Board of Control

By: Dick Smith

Type: General Entry

Published: 1976

Updated: November 1, 1994

The Board of Control was established by the Texas legislature in 1919 and was composed of three members appointed by the governor for six-year, overlapping terms. The major duties of the board were to purchase supplies for the departments and eleemosynary and educational institutions of the state; control the state's public buildings and grounds; rent extra buildings and offices for state agencies; prepare the biennial appropriation budget and submit it to the governor; and control the state historical parks.

The Board of Control was responsible for the administration of the state's eleemosynary institutions until 1949, when administration was transferred to the new Board for Texas State Hospitals and Special Schools. In 1951 the Budget Division of the Board of Control was transferred to the governor's office. In 1953 the old Board of Control was reorganized, and a new one, composed of three part-time gubernatorial appointees, was established. The agency's functions included serving as the chief purchasing office for state departments and institutions, auditing and certifying to the comptroller of public accounts all claims for goods sold to the state, and operating and maintaining the Capitol and other state office buildings, grounds, the State Cemetery, and other state property in Austin. After the State Building Commission was established in 1954, that agency assumed the duties carried out by the Engineering Section of the Board of Control. The Sixty-fifth Legislature later abolished the State Building Commission and transferred duties back to the board.

In the 1970s the board's responsibilities included managing a system of telecommunications services for state agencies. It maintained a central office-supply store, messenger service, and telephone service, as well as an office-machine repair service. The agency was organized into six divisions: Central Purchasing, Centralized Services, Automated Services, Building and Property Services, Security, and Telecommunications Services. In 1979 the Board of Control was abolished and replaced by the State Purchasing and General Services Commission.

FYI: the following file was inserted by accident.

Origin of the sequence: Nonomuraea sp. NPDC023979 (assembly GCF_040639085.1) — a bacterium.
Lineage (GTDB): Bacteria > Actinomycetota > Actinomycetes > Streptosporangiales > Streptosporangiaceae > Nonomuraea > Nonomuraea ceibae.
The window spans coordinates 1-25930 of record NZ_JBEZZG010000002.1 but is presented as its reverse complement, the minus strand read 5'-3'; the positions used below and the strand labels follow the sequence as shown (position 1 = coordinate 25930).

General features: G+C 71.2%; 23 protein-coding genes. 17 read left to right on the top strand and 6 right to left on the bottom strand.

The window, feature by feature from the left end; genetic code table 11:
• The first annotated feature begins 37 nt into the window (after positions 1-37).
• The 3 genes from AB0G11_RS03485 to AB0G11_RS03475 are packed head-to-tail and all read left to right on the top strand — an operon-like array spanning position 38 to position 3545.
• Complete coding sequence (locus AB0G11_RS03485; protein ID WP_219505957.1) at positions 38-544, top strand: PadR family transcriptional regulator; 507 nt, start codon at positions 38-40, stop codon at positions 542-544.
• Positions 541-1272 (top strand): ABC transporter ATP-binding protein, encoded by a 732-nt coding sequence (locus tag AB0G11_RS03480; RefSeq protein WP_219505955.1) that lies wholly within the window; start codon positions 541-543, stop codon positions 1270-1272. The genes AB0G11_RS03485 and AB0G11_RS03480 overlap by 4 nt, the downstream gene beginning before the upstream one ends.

Wilbourn E. Benton, Texas: Its Government and Politics (Englewood Cliffs, New Jersey: Prentice-Hall, 1961; 4th ed. 1977). Stuart MacCorkle and Dick Smith, Texas Government (New York: McGraw-Hill, 1964). Dick Smith, A Layman's Guide to the Texas State Administrative Agencies (Austin: Bureau of Municipal Research, University of Texas, 1945). Texas Research League, Purchasing, Warehousing, and Distribution (Report No. 10 in a survey of the Board for Texas State Hospitals and Special Schools, May 1955).

The following, adapted from the Chicago Manual of Style, 15th edition, is the preferred citation for this entry.

Dick Smith, “Board of Control,” Handbook of Texas Online, accessed May 23, 2022,

Published by the Texas State Historical Association.

November 1, 1994